Sie graduierte 1949 von der Volksschule gleichzeitig mit der Gru¨ndung der Bundesrepublik Deutschland. Das war ein unglu¨ckliches Jahr, in dem sie keinen Ausbildungsplatz fand, da die Arbeitslosigkeit in Lu¨beck 1949 bei 28.7% lag. Etwa 300 junge Frauen aus Lu¨beck und Schleswig-Holstein wanderten dieses Jahr nach Island aus, weil dort Frauenmangel herrschte. So begann Annemarie, 15 Jahren jung, in einer Fabrik zu arbeiten und teilte sich auch weiterhin ein Zimmer mit ihrer kleinen Schwester bei den Eltern erst in der Stitenstrasse und ab 1951 am Buniamshof, wo ihr Vater der Platzwart war. Zusammen sind wir dort in 2018 und 2019 auch am Kra¨henteich und in der Altstadt spazieren gegangen um spa¨ter im “Kartoffelspeicher” und bei “Schlumacher’s” zusammen zu Feiern und zu Essen.

Ein Jahr spa¨ter lernte sie als junge 17-ja¨hrige Frau den gelernten Schlosser Fritz Gu¨smer kennen: sie verlobten sich 2.5 Jahre spa¨ter und heirateten 1957. Das junge Ehepaar wohnte immer noch bei den Eltern, da Wohnraum und Geld in Lu¨beck auch 12 Jahre nach Kriegsende immer noch knapp war. Meine Mutter zog eine Woche nach der Hochzeit in die Schweiz, so dass Annemarie und ihr Ehemann ein eigenes Zimmer hatten. Nach zwei Jahren gebar sie Olaf 1959. Jetzt fand die junge Familie auch ihre erste Miet-Wohnung, bekam den Schrebergarten an der Wagnitz, und am 6. Januar 1962 gebar Annemarie Tochter Petra. Hier ist Annemarie’s Schrebergarten im Sommer 1962, wo ihr Vater einen seiner Enkel schaukelt:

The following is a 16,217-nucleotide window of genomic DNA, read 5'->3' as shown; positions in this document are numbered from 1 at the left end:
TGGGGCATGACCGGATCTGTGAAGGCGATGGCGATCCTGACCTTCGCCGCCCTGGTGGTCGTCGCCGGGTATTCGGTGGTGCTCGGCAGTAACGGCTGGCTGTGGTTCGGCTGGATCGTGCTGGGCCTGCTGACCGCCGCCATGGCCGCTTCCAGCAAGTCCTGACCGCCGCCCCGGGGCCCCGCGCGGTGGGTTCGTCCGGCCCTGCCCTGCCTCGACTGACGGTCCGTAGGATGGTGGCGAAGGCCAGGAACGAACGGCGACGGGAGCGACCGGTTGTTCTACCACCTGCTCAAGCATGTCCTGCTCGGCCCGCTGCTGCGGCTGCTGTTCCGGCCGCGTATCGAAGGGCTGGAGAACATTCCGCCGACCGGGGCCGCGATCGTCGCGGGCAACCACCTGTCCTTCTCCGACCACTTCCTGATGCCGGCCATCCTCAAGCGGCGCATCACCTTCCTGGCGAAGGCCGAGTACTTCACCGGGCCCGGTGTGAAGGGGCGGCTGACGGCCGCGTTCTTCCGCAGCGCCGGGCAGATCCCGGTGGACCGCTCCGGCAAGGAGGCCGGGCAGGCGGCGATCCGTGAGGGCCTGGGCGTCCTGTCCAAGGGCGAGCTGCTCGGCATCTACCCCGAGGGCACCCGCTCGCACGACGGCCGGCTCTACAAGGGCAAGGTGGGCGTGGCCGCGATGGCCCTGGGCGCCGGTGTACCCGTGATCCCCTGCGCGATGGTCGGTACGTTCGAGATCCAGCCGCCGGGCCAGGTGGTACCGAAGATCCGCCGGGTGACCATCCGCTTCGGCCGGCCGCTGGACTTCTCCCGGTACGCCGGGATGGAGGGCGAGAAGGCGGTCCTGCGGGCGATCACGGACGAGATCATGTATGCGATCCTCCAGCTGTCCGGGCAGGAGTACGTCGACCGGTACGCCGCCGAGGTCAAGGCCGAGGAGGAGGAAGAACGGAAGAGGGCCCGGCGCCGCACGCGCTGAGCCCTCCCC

Kleinkind in Annemarie’s Schrebergarten an der Waknitz etwa 1962 mit Grossvater.

Sowohl Olaf (1959), Petra (1962), als auch ich (1961) und meine zwei Geschwister Burkhard (1963) und Christina (1964) sind alle in Lu¨beck geboren. Meine Mutter bestand darauf, dass ihre Kinder nicht an ihrem Wohnort in Leck, Nordfriesland hinter dem Deich der Nordsee auf die Welt kommen; nein, Christa entschied, dass ihre Kinder in der grossen Stadt mit der Unterstu¨tzung ihrer Schwester Annemarie zur Welt kamen. Annemarie sorgte sich auch um ihre etwa 18 Monate junge Nichte Christina fu¨r 2-3 Wochen, damit ihre Schwester Christa mit Mann und So¨hnen in einen Urlaub fahren konnten. Hier ist Annemarie’s Tochter Petra bei uns in Nordfriesland 1965 zu Besuch. Das war der Kinder-Tisch separat von dem Erwachsenen-Tisch.